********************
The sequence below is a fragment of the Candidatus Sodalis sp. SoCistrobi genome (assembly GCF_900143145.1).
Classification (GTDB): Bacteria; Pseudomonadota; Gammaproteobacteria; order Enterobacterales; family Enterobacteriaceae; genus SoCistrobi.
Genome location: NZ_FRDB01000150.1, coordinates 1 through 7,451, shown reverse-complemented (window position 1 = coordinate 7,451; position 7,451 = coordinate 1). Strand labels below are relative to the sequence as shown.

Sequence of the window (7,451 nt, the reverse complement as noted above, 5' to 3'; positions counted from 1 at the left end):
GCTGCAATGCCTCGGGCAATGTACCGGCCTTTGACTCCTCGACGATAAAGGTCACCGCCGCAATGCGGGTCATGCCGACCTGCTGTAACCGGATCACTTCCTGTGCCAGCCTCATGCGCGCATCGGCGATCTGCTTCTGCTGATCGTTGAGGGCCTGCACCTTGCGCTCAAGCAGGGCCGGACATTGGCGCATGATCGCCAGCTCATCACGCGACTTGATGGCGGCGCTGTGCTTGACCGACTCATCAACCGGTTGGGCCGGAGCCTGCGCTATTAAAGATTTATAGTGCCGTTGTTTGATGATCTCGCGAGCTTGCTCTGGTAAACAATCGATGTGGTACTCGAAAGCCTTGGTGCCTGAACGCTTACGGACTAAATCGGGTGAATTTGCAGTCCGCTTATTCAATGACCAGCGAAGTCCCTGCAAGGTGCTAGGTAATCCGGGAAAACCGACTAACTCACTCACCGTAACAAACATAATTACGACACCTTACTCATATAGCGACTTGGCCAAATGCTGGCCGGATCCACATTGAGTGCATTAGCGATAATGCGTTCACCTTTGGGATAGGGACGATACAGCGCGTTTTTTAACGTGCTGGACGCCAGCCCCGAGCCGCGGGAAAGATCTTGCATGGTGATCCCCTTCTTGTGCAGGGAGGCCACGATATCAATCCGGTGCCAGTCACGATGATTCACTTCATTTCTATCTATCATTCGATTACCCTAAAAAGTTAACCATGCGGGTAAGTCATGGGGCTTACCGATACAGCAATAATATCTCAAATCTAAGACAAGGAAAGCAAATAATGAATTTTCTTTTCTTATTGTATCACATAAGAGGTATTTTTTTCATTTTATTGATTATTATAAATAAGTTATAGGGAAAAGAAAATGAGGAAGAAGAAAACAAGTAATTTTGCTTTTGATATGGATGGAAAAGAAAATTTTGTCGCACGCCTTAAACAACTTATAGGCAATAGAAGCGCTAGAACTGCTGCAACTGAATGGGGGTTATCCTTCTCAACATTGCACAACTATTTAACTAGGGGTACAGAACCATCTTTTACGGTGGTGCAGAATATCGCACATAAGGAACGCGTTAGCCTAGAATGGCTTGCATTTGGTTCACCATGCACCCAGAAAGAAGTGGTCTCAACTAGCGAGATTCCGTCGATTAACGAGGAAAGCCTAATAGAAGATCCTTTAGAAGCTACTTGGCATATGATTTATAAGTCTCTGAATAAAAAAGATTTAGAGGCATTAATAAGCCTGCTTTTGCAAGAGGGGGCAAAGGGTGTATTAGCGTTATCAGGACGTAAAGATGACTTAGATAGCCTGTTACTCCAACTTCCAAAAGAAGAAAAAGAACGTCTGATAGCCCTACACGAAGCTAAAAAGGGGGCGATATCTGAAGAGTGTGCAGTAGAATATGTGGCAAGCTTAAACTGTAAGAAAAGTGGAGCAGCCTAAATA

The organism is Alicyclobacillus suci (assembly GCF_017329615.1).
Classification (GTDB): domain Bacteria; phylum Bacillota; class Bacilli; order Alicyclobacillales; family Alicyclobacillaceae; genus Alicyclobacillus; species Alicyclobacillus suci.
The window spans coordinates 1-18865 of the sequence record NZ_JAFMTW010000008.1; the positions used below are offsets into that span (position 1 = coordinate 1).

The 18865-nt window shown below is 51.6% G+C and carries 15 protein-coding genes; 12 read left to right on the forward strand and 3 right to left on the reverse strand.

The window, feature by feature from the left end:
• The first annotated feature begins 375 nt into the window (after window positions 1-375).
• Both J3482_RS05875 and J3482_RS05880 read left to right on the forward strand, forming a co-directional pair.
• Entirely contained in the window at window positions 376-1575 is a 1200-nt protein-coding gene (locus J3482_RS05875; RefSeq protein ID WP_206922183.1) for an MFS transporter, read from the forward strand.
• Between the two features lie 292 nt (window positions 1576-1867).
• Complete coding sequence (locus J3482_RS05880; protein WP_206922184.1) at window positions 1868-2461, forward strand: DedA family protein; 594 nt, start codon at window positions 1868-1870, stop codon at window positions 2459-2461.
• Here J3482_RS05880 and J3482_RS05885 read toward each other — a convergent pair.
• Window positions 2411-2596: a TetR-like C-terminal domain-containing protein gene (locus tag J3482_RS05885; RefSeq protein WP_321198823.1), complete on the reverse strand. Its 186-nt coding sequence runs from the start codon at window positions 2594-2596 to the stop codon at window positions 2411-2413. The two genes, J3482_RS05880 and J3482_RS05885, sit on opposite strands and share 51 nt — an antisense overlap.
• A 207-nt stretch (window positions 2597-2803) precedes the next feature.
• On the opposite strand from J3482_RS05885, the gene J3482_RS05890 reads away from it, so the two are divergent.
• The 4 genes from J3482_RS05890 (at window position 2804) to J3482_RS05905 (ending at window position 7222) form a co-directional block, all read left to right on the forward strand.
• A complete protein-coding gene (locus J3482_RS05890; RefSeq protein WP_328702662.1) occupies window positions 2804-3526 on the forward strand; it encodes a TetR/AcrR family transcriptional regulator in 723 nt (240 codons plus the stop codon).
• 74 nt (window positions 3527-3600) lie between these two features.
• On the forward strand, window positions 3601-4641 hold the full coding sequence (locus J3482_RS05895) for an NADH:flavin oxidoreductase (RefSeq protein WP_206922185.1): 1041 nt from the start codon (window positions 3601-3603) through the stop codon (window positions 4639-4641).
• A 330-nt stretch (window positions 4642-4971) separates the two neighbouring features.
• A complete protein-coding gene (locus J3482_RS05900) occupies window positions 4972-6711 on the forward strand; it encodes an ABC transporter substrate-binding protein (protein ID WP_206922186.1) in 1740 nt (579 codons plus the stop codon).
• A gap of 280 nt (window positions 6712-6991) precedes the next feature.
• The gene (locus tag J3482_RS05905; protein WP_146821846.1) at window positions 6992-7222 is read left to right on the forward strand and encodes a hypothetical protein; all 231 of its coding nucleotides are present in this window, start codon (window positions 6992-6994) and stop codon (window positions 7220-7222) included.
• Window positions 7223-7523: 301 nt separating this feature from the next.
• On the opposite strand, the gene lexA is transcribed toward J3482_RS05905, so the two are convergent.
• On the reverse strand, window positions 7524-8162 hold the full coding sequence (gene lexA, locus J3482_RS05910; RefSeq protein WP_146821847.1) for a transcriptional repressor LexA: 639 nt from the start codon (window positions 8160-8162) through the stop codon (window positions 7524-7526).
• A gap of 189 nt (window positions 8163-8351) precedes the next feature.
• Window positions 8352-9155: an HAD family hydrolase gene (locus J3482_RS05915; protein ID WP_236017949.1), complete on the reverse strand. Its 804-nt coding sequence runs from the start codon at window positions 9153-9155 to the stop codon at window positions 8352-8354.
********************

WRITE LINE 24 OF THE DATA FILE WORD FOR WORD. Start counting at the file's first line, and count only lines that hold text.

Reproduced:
• A 330-nt stretch (window positions 4642-4971) separates the two neighbouring features.